News article about backpackers and technology:
Wired and wandering: the modern backpacker
"SEVERAL years ago backpacking meant venturing into the unknown. If more money was needed, it had to be wired from home.
If a partner was expecting a call, it had to be from a roadside phone box.
And if a detour to an unfamiliar destination was planned, it meant a visit to the local library for research.
Now internet, email and mobile phones mean travelling and keeping in touch from off the beaten track has never been easier.
Most backpackers have become used to posting their travel photos on the internet so friends and family can keep up to date through websites such as MySpace or Facebook. Now the latest craze is posting travel videos.
Websites such as YouTube or Lonely Planet TV mean travellers can visit a local landmark in the morning and upload the footage to the website for their friends and family to view that afternoon.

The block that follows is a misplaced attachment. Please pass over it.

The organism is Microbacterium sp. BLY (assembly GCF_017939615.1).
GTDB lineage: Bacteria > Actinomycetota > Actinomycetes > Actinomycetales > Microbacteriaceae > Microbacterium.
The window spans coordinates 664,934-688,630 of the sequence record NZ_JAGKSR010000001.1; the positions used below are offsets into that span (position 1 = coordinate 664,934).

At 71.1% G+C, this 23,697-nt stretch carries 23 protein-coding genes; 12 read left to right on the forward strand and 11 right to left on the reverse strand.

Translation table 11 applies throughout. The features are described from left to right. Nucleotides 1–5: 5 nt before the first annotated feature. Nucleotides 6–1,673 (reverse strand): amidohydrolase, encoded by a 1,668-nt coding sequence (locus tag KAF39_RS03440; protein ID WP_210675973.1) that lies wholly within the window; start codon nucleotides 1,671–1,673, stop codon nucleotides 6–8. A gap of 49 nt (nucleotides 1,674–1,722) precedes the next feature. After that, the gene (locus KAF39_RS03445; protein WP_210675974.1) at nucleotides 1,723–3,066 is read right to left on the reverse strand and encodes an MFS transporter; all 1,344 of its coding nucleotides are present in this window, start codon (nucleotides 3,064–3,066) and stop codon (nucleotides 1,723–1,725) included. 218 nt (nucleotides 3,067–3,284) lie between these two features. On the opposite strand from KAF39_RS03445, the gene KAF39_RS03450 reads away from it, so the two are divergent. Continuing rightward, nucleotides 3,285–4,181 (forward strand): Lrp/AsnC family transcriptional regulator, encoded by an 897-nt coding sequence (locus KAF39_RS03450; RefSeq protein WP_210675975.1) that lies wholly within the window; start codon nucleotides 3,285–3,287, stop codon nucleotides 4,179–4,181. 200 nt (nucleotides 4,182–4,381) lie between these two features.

One of the popular videos on Lonely Planet TV is a music clip written and performed by a group of travellers about their experiences in Vietnam.
Hanoi Hussle includes footage of the group rapping in the streets and singing about the local cuisine, buying fake designer clothes and travelling in rickshaws.
Lonely Planet's head of traveller feedback, Malcolm O'Brien, says: "It's a new, creative way to keep in touch."
Youth Hostels Association marketing co-ordinator Kelly McCarthy agrees that technology has changed the way backpackers travel.
Digital cameras, iPods, even laptops are considered essential travel items and many hostels have upgraded facilities to cater for them. But it is still possible to explore a remote location, she says."